By: Chris Warren.
Call it pride, misjudgement, or just plain looney, I can’t figure out why a certain element of people will dramatically claim they were wronged and in the process of trying to make everything right, they become a party to making it worse.
Foolishly letting themselves become hapless ringmasters of their own very public circus, they realize only after the tent collapses that if they had just laid low and kept their mouth shut, the embarrassment and damage would have been mitigated if not eliminated outright. Assuming, of course, they had a legitimate gripe in the first place. In many of these situations, the only “problem” is the one the self-appointed victim created.
For today’s cautionary tale of looney, I present entertainer Barbra Streisand, who went off the hook when a photographer incidentally included her house in an aerial photo. The photo was buried in a collection of many thousands of pictures of California coastline geographic features publicly available on line. When Babs found out, she quickly lawyered up to have the photo purged from the internet. The lawsuit and ensuing media coverage resulted in exactly the opposite of what she was trying to achieve: The photo became a huge draw. Prior to Streisand’s childish meltdown, it had been viewed less than ten times, and that included web page hits from her own attorney. After the Hollywood paparazzi caught the scent of the lawsuit, the image pulled in over 420,000 views in less than a month and is to this day still widely copied and reposted.
This spectacle of incredibly poor foresight was the genesis of the Streisand Effect, a term coined to describe what happens when someone tries to erase something from the internet and the attempt epically backfires to spawn a high-profile storm of attention that, but for the effort to get rid of it, would have never occurred. The inaugural Streisand Effect incident was back in 2003…social media did not exist, the internet was still an emerging platform, and digital cameras were big dollar luxuries. Had Streisand stuck to opening her mouth only when singing, the aerial picture of her house would have been just another obscure web page with single-digit popularity. Not only did she ultimately lose her legal case (along with the ton of money spent on it), she became an eponym for the ages for more than just her singing talent.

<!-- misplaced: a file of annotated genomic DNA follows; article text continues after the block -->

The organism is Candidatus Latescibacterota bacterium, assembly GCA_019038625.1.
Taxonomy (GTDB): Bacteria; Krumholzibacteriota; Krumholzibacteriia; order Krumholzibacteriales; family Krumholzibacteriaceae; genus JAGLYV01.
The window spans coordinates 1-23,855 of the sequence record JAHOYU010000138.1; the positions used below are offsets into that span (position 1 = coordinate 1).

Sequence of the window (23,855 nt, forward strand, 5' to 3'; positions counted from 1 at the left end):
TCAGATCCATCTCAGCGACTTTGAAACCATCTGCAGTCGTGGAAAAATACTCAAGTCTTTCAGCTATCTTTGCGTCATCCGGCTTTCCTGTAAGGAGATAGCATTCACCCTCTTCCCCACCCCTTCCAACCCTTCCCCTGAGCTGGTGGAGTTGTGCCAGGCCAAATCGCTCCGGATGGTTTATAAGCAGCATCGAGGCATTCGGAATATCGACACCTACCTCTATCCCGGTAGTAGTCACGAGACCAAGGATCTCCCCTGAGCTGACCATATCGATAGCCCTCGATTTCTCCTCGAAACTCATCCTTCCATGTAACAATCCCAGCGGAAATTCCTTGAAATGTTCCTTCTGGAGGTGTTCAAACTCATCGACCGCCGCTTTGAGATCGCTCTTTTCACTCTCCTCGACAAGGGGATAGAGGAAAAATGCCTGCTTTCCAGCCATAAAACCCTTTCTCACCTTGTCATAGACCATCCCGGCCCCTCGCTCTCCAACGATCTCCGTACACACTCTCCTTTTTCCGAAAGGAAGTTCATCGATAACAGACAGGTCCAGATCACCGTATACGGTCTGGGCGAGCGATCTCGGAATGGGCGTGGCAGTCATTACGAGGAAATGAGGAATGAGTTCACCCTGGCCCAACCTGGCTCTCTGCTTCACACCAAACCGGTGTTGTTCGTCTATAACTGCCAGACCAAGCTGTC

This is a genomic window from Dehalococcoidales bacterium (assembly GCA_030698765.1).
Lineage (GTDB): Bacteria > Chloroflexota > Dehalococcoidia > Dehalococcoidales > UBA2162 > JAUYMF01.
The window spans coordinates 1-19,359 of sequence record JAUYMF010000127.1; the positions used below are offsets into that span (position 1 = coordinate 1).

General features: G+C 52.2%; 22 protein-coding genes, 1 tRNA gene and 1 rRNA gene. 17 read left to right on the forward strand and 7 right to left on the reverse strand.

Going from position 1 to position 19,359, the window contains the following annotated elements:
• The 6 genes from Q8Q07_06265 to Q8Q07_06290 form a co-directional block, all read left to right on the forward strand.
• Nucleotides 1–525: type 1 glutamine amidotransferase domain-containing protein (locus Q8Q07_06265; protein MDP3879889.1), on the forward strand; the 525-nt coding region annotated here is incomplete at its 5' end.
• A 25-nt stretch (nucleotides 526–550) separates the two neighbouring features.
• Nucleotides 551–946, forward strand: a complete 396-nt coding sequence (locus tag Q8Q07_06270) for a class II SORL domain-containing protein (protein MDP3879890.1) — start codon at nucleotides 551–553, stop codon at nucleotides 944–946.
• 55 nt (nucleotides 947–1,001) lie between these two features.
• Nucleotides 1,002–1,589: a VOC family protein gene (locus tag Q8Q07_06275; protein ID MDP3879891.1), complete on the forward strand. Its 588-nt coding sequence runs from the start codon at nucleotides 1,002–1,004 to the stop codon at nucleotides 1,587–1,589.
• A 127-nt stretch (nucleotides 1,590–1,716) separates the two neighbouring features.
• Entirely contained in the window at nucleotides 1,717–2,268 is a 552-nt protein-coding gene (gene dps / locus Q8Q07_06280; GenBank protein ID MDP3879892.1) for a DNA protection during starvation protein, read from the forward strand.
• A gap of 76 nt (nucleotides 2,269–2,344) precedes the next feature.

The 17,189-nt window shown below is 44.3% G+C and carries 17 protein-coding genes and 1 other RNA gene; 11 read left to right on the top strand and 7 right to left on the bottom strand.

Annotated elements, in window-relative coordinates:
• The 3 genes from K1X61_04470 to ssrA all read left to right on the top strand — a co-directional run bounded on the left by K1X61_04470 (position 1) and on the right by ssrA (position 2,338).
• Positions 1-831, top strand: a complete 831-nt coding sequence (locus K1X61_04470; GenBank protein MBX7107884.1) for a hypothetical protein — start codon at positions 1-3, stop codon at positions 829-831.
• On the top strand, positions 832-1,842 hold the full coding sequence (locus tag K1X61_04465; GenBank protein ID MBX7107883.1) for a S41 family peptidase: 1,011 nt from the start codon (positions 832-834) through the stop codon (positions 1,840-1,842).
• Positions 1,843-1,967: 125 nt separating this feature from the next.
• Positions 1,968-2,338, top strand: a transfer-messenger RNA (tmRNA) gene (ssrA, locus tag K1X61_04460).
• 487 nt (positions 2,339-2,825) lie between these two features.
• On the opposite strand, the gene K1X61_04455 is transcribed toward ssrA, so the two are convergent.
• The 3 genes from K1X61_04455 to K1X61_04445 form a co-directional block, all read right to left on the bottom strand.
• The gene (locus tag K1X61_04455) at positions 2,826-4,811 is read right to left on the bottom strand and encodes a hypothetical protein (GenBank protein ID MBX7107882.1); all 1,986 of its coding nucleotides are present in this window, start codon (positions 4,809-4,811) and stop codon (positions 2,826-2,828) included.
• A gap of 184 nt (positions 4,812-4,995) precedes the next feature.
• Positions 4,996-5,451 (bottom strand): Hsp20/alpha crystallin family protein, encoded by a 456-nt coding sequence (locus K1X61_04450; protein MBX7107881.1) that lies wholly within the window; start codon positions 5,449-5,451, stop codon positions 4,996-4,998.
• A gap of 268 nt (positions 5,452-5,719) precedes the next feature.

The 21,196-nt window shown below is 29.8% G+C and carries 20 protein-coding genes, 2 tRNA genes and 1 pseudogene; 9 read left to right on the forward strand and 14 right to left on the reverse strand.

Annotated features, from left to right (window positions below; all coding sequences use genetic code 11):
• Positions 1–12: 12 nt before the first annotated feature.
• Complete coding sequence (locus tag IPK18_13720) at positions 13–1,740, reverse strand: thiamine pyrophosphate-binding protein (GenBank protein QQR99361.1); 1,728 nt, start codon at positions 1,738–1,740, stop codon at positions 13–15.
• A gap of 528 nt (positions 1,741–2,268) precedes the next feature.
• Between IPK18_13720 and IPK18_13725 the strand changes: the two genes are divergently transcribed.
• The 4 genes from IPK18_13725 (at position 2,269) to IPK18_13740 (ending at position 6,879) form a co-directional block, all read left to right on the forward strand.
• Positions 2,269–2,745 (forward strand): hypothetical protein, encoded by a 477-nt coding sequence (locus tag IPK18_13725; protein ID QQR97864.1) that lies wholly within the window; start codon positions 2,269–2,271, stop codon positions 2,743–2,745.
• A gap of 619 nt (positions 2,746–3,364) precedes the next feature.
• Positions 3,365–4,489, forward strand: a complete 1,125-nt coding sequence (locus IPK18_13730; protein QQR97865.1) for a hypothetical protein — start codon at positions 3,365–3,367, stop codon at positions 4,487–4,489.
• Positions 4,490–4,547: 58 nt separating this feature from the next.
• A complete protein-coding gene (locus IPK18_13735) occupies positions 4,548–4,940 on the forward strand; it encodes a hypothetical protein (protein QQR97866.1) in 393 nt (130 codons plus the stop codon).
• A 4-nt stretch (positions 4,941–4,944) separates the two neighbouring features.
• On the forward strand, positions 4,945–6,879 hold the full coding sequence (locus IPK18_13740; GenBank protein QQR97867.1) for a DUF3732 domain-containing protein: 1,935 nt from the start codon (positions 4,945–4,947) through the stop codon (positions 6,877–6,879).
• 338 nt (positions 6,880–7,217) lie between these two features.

The year 2003 is ancient history in internet time. Today, it would seem to be a common assumption that everyone has a greater awareness of the possibility that unwanted information is difficult to erase. It only takes a short trip to YouTube or any one of the hundreds of comedy websites to figure out that the assumption is totally wrong. There are infinite gigabytes of people doing things that they would probably not do if they knew it would end up on line. As if that were already over the top, there are still other more-guts-than-brains types who know full well their gags will live forever in cyberspace because they are are purposely uploaded by the participants themselves.
It’s one thing to be upset when something is released by others that was not intended for public consumption, it’s quite another to let the genie out of the bottle yourself. By doing so, one forfeits the right to complain about it later. Hardly a week goes by when an amazing act of dumbassery flashes across the net in mere moments, then realizing what they have done, the perpetrator makes a vain attempt to backpedal out of the mess, which serves only to make the mess bigger and more popular.
As Ms. Streisand’s now (in?)famous example teaches us, there are very few purely innocent victims of internet embarrassment. And of those who are, many bring further damage unto themselves by going on a fool’s errand to remove the offense. Much of the “humiliation” out there is manufactured by the humiliants…if that’s a real word.
Putting anything about yourself on the internet is a lot like getting a tattoo: It stays there forever so you better really, really make sure it’s what you want. Young people in particular lack this level of discretion. The internet hasn’t been around long enough to fully know what the extended effects of immortalizing adolescent misadventures will be, but there can’t possibly be any lasting benefit of a digitized half naked teenager holding a can of beer, especially a decade or two down the road when they have kids of their own.
A recent European Union court ruling that everyone has “the right to be forgotten” means google and other search engines are legally required to remove links upon request if the person to whom the link refers to does not want to be found on line. Those wishing to take advantage of this new right may want to consider that they risk being sucked in by the Streisand Effect. There is already a cottage industry of websites based outside the jurisdiction of the E.U. dedicated to exposing what google will not. You’ve been warned.
The idea of anyone running to their attorney over something as mundane as a distant, indistinct picture of their house seems quaint compared to what is easy to find on line these days. The trifecta of lack of sense, lower standards of acceptable behavior, and a digital camera in everyone’s pocket has busted the door open to all kinds of crazy, a lot of which the involved parties are actually proud of…for now. On the cosmically small chance Babs Streisand reads Twenty First Summer and doesn’t like this article or the photo that goes with it, I’m betting this time she will keep her lawyers out of it and quietly move along.
If in my own moment of crazy I am memorialized on the Web, I promise not to say anything to anyone. I’ll just fade into the background and hope the whole ugly deal is lost in a sea of other people’s foolishness.